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Prosecutorial misconduct in DE renders guilty plea unconstitutional

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Prosecutorial misconduct in DE renders guilty plea unconstitutional


When a defendant pleads guilty, he must do so “knowingly, intelligently, and voluntarily.” Whether those requirements are undermined when prosecutors withhold information concerning the credibility of a key witness was explored in a recent decision by Judge Richard Stokes of the Superior Court of Delaware.

On February 19, 2016, Michael Coverdale came to court on heroin-related criminal charges. During the February 19 hearing, Coverdale’s attorney informed the court that the State had just disclosed that the its forensic chemist, Dr. Bipin Mody, had resigned. Defense counsel said that he understood that Mody “was actually suspended pending discipline up to termination,” and suggested that what little he knew about the situation “affects the integrity of the information” — the testing of the heroin — “that substantially affects this case.”

The prosecutor dismissed Coverdale’s attorney’s suggestion and asserted that Mody’s departure was unrelated to any wrongdoing. “There is no Bradyinformation that the State is aware of,” the prosecutor assured Coverdale and the court, rerferring to Brady v. Maryland—a US Supreme Court case that requires prosecutors to provide information to the defense when it is material and exculpatory.

Three days later, the prosecutor again dismissed concerns about why Mody’s employment ended. “Your Honor, I did check with Wilmington and the only issue is his turnaround time on case work. There’s nothing else.”

Up against a plea deadline, Coverdale agreed to plead guilty.

Only after Coverdale pled guilty, the truth about Mody — and what prosecutors knew yet withheld from Coverdale — emerged.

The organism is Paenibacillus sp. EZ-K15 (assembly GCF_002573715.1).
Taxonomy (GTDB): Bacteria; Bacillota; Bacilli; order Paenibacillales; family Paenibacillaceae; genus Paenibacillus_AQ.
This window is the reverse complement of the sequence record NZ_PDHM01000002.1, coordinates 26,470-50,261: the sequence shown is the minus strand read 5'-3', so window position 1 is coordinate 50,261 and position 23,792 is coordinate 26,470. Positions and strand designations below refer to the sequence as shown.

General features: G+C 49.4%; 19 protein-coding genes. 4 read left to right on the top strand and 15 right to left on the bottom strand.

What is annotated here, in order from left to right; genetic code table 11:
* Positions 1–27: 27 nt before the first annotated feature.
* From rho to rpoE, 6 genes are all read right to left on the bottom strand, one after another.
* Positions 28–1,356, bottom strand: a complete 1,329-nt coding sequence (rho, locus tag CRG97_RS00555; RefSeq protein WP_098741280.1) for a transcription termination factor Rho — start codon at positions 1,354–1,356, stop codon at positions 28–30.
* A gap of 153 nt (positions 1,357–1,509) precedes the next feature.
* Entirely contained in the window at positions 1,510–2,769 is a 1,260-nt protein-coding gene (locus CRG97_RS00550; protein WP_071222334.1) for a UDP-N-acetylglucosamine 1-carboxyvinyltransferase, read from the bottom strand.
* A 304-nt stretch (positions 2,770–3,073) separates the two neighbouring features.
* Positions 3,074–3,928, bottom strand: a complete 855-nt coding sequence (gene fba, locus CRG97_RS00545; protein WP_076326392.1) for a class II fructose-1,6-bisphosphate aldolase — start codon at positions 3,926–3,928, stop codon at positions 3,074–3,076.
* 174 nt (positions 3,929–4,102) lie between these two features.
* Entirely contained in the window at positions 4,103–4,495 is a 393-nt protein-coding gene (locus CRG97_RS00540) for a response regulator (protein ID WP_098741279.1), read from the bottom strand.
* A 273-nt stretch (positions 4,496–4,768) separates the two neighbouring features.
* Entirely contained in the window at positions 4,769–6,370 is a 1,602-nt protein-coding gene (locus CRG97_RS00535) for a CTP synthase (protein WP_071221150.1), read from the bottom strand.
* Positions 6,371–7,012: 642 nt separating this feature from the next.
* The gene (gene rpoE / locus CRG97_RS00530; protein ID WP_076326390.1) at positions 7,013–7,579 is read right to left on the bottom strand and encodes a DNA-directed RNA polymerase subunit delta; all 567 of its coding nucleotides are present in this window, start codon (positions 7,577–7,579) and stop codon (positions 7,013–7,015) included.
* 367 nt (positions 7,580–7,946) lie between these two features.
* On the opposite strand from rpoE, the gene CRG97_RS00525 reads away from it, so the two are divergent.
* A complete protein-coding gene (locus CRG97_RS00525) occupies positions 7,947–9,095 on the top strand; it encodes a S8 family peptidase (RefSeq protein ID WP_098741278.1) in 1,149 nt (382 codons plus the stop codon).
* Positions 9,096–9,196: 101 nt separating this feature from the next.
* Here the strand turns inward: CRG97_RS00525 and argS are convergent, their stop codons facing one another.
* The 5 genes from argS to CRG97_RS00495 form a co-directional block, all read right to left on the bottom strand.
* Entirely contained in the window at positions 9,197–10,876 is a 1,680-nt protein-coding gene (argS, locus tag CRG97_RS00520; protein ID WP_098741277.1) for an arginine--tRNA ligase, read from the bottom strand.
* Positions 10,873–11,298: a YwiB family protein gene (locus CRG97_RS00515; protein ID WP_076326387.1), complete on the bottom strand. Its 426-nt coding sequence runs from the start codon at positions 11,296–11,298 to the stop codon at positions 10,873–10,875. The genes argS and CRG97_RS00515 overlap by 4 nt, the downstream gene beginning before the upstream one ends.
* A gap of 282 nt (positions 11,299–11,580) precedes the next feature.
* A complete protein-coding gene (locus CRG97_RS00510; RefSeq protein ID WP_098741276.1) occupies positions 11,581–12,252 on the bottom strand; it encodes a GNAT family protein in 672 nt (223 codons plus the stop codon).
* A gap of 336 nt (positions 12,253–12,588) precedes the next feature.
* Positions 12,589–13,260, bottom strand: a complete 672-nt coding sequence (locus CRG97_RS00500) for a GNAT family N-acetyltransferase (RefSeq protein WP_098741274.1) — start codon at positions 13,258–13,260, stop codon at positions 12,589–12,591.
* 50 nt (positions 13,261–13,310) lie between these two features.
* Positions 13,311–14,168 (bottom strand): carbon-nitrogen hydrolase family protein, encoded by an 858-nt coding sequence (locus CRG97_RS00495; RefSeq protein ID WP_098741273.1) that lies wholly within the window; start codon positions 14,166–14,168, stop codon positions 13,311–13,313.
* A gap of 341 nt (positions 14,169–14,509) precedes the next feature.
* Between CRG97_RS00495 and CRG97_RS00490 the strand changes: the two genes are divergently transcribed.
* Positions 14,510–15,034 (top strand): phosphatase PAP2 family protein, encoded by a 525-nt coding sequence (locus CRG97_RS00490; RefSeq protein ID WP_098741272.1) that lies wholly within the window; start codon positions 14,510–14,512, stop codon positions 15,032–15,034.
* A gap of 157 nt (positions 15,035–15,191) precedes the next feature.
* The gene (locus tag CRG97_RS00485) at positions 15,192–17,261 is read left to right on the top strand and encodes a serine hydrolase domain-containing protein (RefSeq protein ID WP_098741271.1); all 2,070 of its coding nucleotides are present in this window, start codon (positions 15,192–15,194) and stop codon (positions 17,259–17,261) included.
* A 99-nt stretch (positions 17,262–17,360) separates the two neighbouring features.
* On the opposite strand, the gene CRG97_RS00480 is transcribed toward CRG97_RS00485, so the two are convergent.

Contrary to the prosecutor’s earlier claims, Mody didn’t lose his job because of “laziness.” Instead, what the prosecutor knew — and withheld — was that Mody “was subject to disciplinary actions because he … did not follow correct testing procedures; undertook multiple practices which, in a variety of ways, undermined the chain of custody; and/or was untruthful with regard to his … testing procedures.”

According to Judge Stokes, issues known by the Delaware Department of Justice regarding Dr. Mody included: he did not always rerun drug samples after being told to do so; some cases had to be retested because he was not following the proper testing procedures; he was not always candid when confronted about his errors and omissions; he sometimes entered incorrect lot numbers for reagents; cases were returned to him because he had not entered the correct information on his reports; and he did not follow proper procedures when doing his proficiency tests.

Judge Stokes found that these “affirmative prosecutorial misrepresentation[s] … caused the defendant to enter the plea under a misapprehension or mistake as to his legal rights.” Notwithstanding the uphill legal battle defendants often face when asserting that prosecutors withheld Brady information before entering a guilty plea, Judge Stokes found the conduct in Coverdale’s case crossed the line.

“In this case, the prosecutor’s misrepresentation and concealment of the Bradymaterial was serious; i.e., it was a grave misrepresentation which constituted grave prosecutorial misconduct. Furthermore, the misrepresentation impacted the integrity of the plea process and the justice system in turn.”

Judge Stokes concluded that Coverdale “entered a plea bargain that he otherwise would not have entered,” and vacated his convictions.